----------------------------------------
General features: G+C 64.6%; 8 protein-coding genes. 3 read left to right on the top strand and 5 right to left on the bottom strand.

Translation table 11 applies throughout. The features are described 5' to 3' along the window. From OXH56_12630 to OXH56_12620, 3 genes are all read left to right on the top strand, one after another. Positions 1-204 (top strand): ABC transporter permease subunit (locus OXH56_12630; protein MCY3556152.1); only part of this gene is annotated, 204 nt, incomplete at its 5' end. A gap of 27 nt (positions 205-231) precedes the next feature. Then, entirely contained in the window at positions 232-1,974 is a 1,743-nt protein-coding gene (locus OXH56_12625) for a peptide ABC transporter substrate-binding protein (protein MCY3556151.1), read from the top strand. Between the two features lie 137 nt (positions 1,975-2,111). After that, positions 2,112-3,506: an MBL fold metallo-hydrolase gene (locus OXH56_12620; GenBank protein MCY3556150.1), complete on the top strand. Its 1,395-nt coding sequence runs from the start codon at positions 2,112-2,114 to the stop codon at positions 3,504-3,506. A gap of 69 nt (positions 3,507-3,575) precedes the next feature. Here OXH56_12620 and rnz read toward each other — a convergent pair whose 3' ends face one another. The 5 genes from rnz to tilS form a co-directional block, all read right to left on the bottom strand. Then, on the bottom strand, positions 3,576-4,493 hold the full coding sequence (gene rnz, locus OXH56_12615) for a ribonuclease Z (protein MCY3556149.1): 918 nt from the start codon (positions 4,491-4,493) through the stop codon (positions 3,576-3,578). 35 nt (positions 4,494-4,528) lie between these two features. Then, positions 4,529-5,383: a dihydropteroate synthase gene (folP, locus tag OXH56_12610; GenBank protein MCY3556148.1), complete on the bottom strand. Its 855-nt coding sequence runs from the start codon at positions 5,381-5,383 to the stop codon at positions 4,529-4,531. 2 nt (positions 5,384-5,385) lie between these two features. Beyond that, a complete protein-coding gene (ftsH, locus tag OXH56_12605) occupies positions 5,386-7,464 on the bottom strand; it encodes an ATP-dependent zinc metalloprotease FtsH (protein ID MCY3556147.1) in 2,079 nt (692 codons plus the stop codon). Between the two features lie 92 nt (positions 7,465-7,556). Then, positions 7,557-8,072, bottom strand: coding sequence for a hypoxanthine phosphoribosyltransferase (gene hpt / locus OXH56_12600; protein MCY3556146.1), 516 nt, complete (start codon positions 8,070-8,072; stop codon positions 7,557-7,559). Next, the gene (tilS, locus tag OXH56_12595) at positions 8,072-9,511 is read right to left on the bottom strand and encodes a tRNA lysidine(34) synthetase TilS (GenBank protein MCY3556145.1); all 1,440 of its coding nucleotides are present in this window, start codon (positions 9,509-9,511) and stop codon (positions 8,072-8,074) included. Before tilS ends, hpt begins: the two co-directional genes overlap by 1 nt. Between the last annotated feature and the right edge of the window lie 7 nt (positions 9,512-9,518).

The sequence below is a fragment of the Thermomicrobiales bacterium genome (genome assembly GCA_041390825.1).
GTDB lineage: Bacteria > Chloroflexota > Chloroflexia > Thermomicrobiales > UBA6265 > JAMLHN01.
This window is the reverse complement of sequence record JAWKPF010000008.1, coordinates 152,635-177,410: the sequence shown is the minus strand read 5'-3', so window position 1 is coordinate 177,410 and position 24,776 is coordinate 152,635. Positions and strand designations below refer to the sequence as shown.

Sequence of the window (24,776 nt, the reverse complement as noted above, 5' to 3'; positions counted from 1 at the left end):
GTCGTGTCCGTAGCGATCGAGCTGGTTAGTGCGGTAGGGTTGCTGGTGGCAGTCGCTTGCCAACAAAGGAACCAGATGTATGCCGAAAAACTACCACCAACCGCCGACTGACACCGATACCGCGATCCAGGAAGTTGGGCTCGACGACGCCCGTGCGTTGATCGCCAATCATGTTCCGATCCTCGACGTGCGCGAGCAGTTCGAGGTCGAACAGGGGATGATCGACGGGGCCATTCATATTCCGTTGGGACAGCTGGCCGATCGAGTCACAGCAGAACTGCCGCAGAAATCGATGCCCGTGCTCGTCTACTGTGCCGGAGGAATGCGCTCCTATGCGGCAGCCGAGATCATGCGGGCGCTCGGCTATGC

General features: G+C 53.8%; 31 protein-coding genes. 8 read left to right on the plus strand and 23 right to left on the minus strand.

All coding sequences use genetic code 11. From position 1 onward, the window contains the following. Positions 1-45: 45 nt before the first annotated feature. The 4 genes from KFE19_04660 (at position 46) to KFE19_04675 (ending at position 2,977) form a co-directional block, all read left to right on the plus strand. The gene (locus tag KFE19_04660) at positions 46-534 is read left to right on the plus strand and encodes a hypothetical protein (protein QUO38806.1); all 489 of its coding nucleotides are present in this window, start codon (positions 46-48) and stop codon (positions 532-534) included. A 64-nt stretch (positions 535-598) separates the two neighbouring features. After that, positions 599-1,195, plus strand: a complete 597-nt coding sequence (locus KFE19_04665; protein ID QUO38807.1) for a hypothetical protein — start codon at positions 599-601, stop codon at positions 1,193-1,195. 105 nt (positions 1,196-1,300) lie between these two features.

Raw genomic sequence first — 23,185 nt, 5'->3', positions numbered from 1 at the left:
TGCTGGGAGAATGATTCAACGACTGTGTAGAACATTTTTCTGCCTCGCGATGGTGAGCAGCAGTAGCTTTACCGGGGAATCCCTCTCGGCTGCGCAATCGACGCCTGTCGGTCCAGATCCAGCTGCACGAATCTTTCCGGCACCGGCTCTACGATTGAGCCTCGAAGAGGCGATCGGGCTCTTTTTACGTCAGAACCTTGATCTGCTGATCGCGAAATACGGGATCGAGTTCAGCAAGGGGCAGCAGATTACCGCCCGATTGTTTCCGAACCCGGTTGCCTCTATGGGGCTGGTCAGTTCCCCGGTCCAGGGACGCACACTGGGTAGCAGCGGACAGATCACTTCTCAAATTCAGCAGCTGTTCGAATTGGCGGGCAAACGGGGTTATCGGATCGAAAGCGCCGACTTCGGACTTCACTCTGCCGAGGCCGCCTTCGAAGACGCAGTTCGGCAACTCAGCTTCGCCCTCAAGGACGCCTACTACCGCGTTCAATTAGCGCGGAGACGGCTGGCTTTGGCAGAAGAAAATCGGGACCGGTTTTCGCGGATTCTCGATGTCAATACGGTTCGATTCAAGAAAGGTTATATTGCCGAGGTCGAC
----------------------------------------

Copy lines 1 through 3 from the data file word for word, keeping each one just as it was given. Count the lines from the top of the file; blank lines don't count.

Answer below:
General features: G+C 64.6%; 8 protein-coding genes. 3 read left to right on the top strand and 5 right to left on the bottom strand.

Translation table 11 applies throughout. The features are described 5' to 3' along the window. From OXH56_12630 to OXH56_12620, 3 genes are all read left to right on the top strand, one after another. Positions 1-204 (top strand): ABC transporter permease subunit (locus OXH56_12630; protein MCY3556152.1); only part of this gene is annotated, 204 nt, incomplete at its 5' end. A gap of 27 nt (positions 205-231) precedes the next feature. Then, entirely contained in the window at positions 232-1,974 is a 1,743-nt protein-coding gene (locus OXH56_12625) for a peptide ABC transporter substrate-binding protein (protein MCY3556151.1), read from the top strand. Between the two features lie 137 nt (positions 1,975-2,111). After that, positions 2,112-3,506: an MBL fold metallo-hydrolase gene (locus OXH56_12620; GenBank protein MCY3556150.1), complete on the top strand. Its 1,395-nt coding sequence runs from the start codon at positions 2,112-2,114 to the stop codon at positions 3,504-3,506. A gap of 69 nt (positions 3,507-3,575) precedes the next feature. Here OXH56_12620 and rnz read toward each other — a convergent pair whose 3' ends face one another. The 5 genes from rnz to tilS form a co-directional block, all read right to left on the bottom strand. Then, on the bottom strand, positions 3,576-4,493 hold the full coding sequence (gene rnz, locus OXH56_12615) for a ribonuclease Z (protein MCY3556149.1): 918 nt from the start codon (positions 4,491-4,493) through the stop codon (positions 3,576-3,578). 35 nt (positions 4,494-4,528) lie between these two features. Then, positions 4,529-5,383: a dihydropteroate synthase gene (folP, locus tag OXH56_12610; GenBank protein MCY3556148.1), complete on the bottom strand. Its 855-nt coding sequence runs from the start codon at positions 5,381-5,383 to the stop codon at positions 4,529-4,531. 2 nt (positions 5,384-5,385) lie between these two features. Beyond that, a complete protein-coding gene (ftsH, locus tag OXH56_12605) occupies positions 5,386-7,464 on the bottom strand; it encodes an ATP-dependent zinc metalloprotease FtsH (protein ID MCY3556147.1) in 2,079 nt (692 codons plus the stop codon). Between the two features lie 92 nt (positions 7,465-7,556). Then, positions 7,557-8,072, bottom strand: coding sequence for a hypoxanthine phosphoribosyltransferase (gene hpt / locus OXH56_12600; protein MCY3556146.1), 516 nt, complete (start codon positions 8,070-8,072; stop codon positions 7,557-7,559). Next, the gene (tilS, locus tag OXH56_12595) at positions 8,072-9,511 is read right to left on the bottom strand and encodes a tRNA lysidine(34) synthetase TilS (GenBank protein MCY3556145.1); all 1,440 of its coding nucleotides are present in this window, start codon (positions 9,509-9,511) and stop codon (positions 8,072-8,074) included. Before tilS ends, hpt begins: the two co-directional genes overlap by 1 nt. Between the last annotated feature and the right edge of the window lie 7 nt (positions 9,512-9,518).

The sequence below is a fragment of the Thermomicrobiales bacterium genome (genome assembly GCA_041390825.1).